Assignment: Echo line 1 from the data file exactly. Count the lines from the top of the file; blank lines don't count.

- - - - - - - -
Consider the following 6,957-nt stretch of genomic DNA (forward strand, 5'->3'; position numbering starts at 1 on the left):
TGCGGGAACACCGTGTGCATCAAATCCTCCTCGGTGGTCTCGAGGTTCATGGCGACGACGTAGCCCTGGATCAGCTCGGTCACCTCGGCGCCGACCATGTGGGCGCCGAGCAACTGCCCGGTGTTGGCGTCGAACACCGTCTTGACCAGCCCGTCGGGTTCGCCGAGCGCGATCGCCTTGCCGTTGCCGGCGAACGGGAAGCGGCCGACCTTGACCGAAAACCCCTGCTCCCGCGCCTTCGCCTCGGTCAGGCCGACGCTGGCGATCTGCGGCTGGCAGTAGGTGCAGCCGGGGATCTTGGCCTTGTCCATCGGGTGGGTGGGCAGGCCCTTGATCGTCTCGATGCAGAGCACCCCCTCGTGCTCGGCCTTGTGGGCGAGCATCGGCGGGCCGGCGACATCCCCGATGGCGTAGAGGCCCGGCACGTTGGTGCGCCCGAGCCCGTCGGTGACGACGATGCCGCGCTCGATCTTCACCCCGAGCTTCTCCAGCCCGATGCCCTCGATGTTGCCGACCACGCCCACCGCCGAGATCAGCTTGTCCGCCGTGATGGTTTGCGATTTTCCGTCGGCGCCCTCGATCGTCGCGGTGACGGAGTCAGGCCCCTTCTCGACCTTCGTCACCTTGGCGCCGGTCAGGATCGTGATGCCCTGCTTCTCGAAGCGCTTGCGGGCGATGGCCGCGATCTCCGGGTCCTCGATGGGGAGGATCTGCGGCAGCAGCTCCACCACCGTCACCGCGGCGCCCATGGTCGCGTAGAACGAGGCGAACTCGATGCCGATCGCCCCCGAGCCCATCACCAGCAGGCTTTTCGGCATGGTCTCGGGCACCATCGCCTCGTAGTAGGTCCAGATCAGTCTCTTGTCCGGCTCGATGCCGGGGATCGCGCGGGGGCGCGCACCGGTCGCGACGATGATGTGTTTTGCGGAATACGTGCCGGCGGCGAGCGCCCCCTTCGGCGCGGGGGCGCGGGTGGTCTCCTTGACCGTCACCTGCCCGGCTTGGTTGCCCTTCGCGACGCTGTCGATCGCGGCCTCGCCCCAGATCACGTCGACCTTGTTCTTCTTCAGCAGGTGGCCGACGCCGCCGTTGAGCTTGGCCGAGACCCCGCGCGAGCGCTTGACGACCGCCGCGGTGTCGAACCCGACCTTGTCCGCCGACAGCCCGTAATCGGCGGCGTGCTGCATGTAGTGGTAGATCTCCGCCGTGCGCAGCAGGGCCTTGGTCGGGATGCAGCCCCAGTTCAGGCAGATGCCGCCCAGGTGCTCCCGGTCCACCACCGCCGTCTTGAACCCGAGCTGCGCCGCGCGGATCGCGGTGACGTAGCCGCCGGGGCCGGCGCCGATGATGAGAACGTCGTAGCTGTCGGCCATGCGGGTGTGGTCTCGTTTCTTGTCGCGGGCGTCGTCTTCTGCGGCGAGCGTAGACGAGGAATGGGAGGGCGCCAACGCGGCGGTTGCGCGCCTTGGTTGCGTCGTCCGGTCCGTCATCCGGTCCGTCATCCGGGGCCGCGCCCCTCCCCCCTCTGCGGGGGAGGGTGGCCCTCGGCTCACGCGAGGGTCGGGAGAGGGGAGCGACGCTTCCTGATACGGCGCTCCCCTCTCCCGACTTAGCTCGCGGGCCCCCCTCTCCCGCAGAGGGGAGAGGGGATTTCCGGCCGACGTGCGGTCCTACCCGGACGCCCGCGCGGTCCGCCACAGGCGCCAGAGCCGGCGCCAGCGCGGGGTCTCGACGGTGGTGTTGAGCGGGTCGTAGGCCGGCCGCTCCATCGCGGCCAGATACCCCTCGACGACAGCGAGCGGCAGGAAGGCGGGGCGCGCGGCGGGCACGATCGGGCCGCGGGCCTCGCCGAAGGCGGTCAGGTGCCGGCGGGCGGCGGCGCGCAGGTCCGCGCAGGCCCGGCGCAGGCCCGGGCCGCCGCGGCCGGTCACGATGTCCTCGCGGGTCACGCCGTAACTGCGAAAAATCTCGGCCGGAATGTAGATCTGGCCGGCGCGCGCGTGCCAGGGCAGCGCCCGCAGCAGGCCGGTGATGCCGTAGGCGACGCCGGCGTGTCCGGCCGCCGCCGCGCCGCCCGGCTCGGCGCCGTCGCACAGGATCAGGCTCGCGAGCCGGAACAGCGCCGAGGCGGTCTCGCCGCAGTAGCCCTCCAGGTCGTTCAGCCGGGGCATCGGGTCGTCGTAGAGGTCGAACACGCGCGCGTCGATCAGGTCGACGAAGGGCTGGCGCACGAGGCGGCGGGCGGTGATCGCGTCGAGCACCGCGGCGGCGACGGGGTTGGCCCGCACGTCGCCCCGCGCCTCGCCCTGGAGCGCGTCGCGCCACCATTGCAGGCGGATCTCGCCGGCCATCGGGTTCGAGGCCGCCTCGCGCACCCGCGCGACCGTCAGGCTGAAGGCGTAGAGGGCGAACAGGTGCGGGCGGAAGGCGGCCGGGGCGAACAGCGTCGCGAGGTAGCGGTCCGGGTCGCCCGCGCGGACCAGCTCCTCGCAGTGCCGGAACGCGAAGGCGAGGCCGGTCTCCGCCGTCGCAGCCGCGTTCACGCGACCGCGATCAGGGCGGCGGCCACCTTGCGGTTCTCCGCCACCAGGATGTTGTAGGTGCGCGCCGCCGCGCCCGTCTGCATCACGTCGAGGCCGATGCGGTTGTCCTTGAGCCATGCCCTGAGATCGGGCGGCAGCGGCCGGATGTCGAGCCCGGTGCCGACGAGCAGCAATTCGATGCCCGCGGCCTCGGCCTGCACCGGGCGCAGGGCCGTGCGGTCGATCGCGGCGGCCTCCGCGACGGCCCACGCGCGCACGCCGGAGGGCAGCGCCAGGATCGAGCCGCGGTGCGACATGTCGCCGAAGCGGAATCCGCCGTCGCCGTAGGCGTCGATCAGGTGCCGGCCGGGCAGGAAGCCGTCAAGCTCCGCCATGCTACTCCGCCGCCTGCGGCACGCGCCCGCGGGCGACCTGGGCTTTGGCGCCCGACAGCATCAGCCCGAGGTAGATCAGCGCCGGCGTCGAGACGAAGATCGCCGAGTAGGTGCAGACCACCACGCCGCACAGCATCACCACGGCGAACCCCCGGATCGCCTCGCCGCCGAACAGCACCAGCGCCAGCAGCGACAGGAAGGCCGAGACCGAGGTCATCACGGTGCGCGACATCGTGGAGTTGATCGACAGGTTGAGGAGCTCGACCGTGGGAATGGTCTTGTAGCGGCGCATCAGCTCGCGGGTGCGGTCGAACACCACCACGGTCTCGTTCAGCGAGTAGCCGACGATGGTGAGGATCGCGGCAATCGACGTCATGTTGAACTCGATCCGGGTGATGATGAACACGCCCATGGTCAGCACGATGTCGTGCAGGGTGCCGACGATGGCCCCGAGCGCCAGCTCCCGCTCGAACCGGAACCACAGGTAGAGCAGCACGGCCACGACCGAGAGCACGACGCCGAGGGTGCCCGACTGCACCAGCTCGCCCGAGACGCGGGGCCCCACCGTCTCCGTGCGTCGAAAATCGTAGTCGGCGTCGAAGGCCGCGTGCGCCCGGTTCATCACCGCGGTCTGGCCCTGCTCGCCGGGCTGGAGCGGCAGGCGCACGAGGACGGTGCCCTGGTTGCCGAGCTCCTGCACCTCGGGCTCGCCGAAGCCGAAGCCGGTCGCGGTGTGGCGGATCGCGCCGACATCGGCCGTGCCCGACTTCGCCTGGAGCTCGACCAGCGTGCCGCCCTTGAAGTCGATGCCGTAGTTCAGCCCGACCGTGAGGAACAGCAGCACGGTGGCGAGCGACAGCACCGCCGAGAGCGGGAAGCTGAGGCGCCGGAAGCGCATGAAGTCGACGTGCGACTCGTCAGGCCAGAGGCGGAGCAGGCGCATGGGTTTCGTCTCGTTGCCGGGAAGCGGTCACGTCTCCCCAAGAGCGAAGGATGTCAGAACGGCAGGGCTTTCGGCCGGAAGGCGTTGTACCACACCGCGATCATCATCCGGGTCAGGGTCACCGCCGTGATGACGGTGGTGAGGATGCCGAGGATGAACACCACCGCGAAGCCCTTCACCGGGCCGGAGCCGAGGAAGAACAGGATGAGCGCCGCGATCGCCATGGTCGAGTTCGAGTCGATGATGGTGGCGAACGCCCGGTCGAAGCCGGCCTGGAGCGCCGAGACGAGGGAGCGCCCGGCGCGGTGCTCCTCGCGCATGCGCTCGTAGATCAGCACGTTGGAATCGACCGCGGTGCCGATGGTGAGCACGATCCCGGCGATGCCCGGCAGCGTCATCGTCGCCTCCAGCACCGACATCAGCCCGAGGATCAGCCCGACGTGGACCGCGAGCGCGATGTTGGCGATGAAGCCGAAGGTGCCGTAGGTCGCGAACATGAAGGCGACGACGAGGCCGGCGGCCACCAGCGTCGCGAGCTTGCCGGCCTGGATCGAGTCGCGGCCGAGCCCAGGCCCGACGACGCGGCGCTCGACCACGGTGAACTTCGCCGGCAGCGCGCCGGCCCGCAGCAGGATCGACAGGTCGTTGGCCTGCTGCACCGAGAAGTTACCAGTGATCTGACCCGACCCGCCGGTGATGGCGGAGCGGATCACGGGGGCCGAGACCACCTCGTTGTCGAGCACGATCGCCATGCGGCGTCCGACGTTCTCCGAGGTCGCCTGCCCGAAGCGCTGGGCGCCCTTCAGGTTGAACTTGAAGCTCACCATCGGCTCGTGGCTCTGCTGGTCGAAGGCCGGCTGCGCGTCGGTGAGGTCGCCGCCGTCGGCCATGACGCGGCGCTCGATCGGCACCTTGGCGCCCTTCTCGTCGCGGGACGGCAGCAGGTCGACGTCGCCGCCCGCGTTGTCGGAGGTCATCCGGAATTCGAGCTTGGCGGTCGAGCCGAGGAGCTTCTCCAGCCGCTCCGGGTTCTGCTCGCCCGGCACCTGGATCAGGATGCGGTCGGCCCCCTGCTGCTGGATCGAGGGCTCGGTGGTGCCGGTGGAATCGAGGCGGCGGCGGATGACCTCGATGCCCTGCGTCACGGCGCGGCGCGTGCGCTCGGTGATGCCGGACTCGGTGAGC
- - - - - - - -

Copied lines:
Consider the following 6,957-nt stretch of genomic DNA (forward strand, 5'->3'; position numbering starts at 1 on the left):